A former federal Labor minister acted ‘‘recklessly’’ when he made the irrational and unreasonable decision to ban all live cattle exports to Indonesia in 2011, a judge has been told.
Even though then-agriculture minister Joe Ludwig was aware of Indonesian facilities which could meet animal welfare targets and of ways to ‘‘close loops’’, he ‘‘shut his eyes’’ because of intense political pressure, Noel Hutley SC said last Wednesday.
He was giving his opening address in the Federal Court in Sydney in a class action brought by northern Australian cattle farmers against Mr Ludwig.
They claim the ban cost them hundreds of millions of dollars, but the first step in their litigation involves proving ‘‘misfeasance in public office’’ by Mr Ludwig.
Mr Hutley said he did not know if Mr Ludwig would be giving evidence, but he would ask Justice Steven Rares to make certain inferences if he did not.
The barrister said the issue of live exports had been controversial for many years, but became ‘‘volcanic’’ when a May 2011 ABC Four Corners program aired distressing footage showing the ‘‘appalling’’ and ‘‘abhorrent’’ treatment of animals in facilities in Indonesia.
In September 2011, Mr Ludwig told key stakeholders he had no intention of making any ‘‘drastic’’ changes within his portfolio, including live animal exports.
Mr Hutley listed various reports, memos, emails and other material which he said were provided to Mr Ludwig in the lead-up to and after the airing of the program.
They included advice to him to continue to work collaboratively with industry to voluntarily improve the welfare of Australian livestock in Indonesia and to revisit regulation if, and when, voluntary efforts failed to deliver improvements.
But two days after the program he ‘‘was rushed into taking dramatic steps’’ and made a control order banning export to 12 specific locations and then a second control order on June 7 which banned the export of non-breeder livestock to Indonesia for six months.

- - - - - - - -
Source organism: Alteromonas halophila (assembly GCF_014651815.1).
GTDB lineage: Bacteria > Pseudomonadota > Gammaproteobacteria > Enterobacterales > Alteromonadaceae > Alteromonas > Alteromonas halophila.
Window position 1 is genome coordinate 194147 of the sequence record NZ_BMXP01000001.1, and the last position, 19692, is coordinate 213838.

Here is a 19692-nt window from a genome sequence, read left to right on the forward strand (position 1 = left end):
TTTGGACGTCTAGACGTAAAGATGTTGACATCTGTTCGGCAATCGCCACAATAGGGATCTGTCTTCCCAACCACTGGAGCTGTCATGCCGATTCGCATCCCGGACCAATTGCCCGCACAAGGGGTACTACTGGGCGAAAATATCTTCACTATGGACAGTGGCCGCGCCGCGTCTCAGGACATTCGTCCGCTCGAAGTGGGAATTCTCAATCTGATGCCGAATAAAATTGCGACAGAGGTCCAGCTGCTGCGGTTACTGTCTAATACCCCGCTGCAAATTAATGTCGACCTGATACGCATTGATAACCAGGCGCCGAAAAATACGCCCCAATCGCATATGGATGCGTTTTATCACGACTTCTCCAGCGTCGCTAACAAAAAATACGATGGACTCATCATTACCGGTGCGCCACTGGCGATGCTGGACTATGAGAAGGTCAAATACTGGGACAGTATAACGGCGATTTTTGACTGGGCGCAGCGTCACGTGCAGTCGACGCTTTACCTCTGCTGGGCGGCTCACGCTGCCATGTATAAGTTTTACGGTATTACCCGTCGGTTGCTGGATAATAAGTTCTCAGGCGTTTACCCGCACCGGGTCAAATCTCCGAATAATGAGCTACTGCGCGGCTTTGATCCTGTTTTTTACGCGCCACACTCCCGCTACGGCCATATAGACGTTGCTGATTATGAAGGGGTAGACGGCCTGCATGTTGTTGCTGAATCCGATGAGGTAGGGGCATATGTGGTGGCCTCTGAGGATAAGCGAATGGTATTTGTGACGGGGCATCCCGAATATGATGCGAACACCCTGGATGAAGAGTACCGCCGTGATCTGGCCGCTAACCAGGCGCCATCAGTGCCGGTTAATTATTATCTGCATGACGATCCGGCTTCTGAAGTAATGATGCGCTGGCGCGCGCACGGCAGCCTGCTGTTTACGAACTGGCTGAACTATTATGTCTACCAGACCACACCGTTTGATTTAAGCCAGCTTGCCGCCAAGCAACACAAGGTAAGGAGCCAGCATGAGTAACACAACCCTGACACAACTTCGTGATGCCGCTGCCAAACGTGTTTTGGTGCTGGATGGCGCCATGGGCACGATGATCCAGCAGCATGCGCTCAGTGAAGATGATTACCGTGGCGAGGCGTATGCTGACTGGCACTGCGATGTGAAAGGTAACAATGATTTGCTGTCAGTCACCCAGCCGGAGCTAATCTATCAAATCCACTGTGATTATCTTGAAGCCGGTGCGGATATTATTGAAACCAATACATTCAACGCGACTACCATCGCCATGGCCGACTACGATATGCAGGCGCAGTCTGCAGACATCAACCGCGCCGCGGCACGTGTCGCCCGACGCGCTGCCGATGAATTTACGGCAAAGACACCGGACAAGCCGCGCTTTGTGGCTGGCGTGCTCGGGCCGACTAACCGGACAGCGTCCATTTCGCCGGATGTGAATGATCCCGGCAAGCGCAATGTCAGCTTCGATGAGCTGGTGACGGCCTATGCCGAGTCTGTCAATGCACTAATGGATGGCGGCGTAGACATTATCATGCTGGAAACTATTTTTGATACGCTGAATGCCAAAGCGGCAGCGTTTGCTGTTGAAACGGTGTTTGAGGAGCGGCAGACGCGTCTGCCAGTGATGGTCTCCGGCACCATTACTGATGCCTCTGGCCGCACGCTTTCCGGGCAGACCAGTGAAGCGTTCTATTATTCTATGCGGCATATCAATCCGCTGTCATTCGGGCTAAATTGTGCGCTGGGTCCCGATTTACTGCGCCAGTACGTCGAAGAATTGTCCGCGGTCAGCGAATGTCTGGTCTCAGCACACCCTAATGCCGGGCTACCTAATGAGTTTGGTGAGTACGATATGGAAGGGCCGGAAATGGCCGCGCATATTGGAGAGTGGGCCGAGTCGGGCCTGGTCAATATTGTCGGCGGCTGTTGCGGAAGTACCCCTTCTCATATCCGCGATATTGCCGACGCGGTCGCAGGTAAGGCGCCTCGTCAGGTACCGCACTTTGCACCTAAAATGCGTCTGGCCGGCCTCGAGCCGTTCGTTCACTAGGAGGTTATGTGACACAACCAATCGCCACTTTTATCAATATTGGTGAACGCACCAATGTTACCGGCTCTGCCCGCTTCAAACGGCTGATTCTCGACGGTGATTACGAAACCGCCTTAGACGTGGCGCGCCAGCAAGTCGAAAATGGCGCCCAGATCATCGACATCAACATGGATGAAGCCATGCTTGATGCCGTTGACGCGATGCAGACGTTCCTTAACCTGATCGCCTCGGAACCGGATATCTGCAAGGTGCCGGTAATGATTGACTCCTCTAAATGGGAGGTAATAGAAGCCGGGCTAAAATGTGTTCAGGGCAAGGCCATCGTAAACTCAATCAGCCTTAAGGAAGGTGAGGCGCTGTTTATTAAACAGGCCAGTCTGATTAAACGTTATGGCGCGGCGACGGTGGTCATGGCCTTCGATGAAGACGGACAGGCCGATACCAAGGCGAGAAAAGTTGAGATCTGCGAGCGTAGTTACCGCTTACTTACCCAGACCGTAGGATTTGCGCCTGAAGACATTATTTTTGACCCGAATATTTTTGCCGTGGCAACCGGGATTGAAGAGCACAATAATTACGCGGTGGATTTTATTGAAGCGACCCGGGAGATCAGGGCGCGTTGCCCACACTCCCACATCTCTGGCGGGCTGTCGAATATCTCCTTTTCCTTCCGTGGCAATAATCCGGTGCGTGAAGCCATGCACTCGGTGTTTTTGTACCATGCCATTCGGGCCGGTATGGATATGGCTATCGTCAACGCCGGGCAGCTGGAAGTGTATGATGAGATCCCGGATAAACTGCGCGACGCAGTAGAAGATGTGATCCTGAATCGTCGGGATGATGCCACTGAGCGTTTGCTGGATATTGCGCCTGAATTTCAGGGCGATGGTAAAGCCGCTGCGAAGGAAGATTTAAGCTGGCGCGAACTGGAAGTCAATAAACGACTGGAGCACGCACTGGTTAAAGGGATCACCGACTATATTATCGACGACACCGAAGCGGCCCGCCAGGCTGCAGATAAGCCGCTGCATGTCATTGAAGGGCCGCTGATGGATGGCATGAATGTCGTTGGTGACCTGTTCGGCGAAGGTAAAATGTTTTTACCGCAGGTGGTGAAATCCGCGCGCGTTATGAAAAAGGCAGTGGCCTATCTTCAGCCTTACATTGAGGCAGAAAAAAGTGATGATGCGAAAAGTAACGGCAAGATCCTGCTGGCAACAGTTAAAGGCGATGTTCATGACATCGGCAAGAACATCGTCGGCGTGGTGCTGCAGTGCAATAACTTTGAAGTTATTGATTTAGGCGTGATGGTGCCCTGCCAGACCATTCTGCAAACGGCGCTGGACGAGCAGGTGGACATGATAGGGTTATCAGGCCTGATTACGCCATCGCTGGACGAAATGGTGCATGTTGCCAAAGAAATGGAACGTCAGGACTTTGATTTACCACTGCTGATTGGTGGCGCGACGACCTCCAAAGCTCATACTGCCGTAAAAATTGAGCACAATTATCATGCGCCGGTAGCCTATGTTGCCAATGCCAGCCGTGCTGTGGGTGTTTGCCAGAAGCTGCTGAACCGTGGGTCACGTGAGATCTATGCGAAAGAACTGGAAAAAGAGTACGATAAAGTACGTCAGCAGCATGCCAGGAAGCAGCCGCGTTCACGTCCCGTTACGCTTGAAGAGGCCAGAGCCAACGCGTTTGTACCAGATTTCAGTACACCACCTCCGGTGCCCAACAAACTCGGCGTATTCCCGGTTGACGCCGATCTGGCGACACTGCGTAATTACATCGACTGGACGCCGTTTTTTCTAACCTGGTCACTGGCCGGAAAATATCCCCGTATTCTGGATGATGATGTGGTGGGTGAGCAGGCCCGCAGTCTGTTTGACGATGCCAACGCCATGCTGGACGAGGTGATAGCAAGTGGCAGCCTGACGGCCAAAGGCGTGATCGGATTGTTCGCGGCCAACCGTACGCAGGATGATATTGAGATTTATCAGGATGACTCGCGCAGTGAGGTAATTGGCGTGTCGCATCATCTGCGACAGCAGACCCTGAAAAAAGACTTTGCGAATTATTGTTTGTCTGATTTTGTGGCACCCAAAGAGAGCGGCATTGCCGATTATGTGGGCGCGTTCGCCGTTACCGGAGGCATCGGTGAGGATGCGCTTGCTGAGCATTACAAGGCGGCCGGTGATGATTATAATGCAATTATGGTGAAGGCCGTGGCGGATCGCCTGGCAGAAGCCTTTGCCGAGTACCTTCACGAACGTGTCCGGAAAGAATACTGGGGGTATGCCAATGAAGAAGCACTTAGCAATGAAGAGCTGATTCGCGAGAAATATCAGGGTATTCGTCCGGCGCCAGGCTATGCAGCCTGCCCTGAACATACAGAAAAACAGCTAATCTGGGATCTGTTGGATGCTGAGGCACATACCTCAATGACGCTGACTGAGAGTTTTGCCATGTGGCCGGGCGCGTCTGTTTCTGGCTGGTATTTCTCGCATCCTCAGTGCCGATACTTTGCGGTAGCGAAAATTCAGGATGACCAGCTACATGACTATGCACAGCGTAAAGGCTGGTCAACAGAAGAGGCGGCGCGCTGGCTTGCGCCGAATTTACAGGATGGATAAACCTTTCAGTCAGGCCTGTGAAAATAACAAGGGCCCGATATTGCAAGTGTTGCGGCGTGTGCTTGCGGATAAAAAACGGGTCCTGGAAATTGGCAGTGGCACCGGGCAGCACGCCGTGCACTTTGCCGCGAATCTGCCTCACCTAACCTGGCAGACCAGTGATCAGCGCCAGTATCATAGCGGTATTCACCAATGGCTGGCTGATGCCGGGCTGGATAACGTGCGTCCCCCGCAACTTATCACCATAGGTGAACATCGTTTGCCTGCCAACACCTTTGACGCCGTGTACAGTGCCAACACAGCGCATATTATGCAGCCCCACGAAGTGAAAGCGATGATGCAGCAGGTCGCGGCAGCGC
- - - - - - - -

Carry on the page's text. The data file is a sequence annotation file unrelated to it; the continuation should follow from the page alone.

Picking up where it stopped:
‘‘Everyone knew there could be catastrophic effects on the industry,’’ Mr Hutley said, noting the previous year the beef trade to Indonesia was worth $100billion.
The ABC program had provoked a ‘‘wave of political pressure’’ including from groups who wanted the entire industry in Indonesia shut down — a view which the minister did not share, he said.
The evidence would show that the level of publicity including on the times individual boats were leaving Australia ‘‘prompted an extremely accelerated response by the government’’, Mr Hutley said.
The damage to Australia’s reputation from revelations of appalling mistreatment of cattle exported to Indonesia threatened the much more valuable boxed meat trade.
Lawyers for Mr Ludwig said footage broadcast on ABC TV in 2011 meant the government’s previous support for self- regulation of the live export industry, was ‘‘no longer a viable option’’.
‘‘The reputational damage to Australia was threatening the much more valuable boxed meat trade, worth between $7 and $9billion,’’ Neil Williams SC told the Federal Court in Sydney.
Mr Williams also referred to the profound public response generated by the footage, from the peak meat industry body, with calls being made for the government to suspend live cattle exports.
In the days after the broadcast, domestic sales of red meat dropped by 15 per cent.